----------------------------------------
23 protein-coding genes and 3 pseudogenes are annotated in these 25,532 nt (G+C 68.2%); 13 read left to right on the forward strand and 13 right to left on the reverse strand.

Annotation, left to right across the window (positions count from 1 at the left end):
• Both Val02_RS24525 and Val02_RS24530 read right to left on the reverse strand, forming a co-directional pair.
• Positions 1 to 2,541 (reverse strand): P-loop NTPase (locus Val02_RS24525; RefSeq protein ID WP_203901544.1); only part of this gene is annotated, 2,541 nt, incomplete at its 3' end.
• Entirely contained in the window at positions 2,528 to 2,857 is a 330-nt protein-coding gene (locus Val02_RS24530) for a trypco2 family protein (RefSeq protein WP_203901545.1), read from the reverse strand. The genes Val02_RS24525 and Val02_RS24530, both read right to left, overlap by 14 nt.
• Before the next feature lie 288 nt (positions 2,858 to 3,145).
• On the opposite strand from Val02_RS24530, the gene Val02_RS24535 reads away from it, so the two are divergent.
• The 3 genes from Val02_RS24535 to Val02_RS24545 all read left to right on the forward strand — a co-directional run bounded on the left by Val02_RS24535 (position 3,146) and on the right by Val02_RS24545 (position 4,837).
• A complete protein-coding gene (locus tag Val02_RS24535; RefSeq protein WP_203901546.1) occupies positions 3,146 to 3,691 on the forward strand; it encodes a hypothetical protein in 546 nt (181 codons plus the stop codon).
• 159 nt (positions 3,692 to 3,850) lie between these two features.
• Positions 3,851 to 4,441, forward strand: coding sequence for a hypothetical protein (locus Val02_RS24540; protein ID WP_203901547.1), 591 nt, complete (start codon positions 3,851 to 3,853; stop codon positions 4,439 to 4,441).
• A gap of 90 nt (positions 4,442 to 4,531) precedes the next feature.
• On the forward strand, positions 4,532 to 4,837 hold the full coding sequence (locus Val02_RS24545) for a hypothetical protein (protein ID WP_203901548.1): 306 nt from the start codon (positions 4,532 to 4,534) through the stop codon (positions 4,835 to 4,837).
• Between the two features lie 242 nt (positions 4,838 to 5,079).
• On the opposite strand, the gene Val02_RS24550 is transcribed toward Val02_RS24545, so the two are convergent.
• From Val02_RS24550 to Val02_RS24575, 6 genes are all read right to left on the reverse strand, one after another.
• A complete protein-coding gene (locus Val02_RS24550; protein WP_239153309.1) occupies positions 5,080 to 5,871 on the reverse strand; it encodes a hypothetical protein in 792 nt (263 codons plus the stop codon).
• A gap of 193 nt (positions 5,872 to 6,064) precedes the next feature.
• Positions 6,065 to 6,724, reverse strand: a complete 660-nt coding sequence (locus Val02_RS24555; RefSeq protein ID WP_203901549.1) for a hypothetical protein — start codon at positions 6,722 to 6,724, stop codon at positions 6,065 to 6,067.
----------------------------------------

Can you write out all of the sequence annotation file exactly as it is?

23 protein-coding genes and 3 pseudogenes are annotated in these 25,532 nt (G+C 68.2%); 13 read left to right on the forward strand and 13 right to left on the reverse strand.

Annotation, left to right across the window (positions count from 1 at the left end):
• Both Val02_RS24525 and Val02_RS24530 read right to left on the reverse strand, forming a co-directional pair.
• Positions 1 to 2,541 (reverse strand): P-loop NTPase (locus Val02_RS24525; RefSeq protein ID WP_203901544.1); only part of this gene is annotated, 2,541 nt, incomplete at its 3' end.
• Entirely contained in the window at positions 2,528 to 2,857 is a 330-nt protein-coding gene (locus Val02_RS24530) for a trypco2 family protein (RefSeq protein WP_203901545.1), read from the reverse strand. The genes Val02_RS24525 and Val02_RS24530, both read right to left, overlap by 14 nt.
• Before the next feature lie 288 nt (positions 2,858 to 3,145).
• On the opposite strand from Val02_RS24530, the gene Val02_RS24535 reads away from it, so the two are divergent.
• The 3 genes from Val02_RS24535 to Val02_RS24545 all read left to right on the forward strand — a co-directional run bounded on the left by Val02_RS24535 (position 3,146) and on the right by Val02_RS24545 (position 4,837).
• A complete protein-coding gene (locus tag Val02_RS24535; RefSeq protein WP_203901546.1) occupies positions 3,146 to 3,691 on the forward strand; it encodes a hypothetical protein in 546 nt (181 codons plus the stop codon).
• 159 nt (positions 3,692 to 3,850) lie between these two features.
• Positions 3,851 to 4,441, forward strand: coding sequence for a hypothetical protein (locus Val02_RS24540; protein ID WP_203901547.1), 591 nt, complete (start codon positions 3,851 to 3,853; stop codon positions 4,439 to 4,441).
• A gap of 90 nt (positions 4,442 to 4,531) precedes the next feature.
• On the forward strand, positions 4,532 to 4,837 hold the full coding sequence (locus Val02_RS24545) for a hypothetical protein (protein ID WP_203901548.1): 306 nt from the start codon (positions 4,532 to 4,534) through the stop codon (positions 4,835 to 4,837).
• Between the two features lie 242 nt (positions 4,838 to 5,079).
• On the opposite strand, the gene Val02_RS24550 is transcribed toward Val02_RS24545, so the two are convergent.
• From Val02_RS24550 to Val02_RS24575, 6 genes are all read right to left on the reverse strand, one after another.
• A complete protein-coding gene (locus Val02_RS24550; protein WP_239153309.1) occupies positions 5,080 to 5,871 on the reverse strand; it encodes a hypothetical protein in 792 nt (263 codons plus the stop codon).
• A gap of 193 nt (positions 5,872 to 6,064) precedes the next feature.
• Positions 6,065 to 6,724, reverse strand: a complete 660-nt coding sequence (locus Val02_RS24555; RefSeq protein ID WP_203901549.1) for a hypothetical protein — start codon at positions 6,722 to 6,724, stop codon at positions 6,065 to 6,067.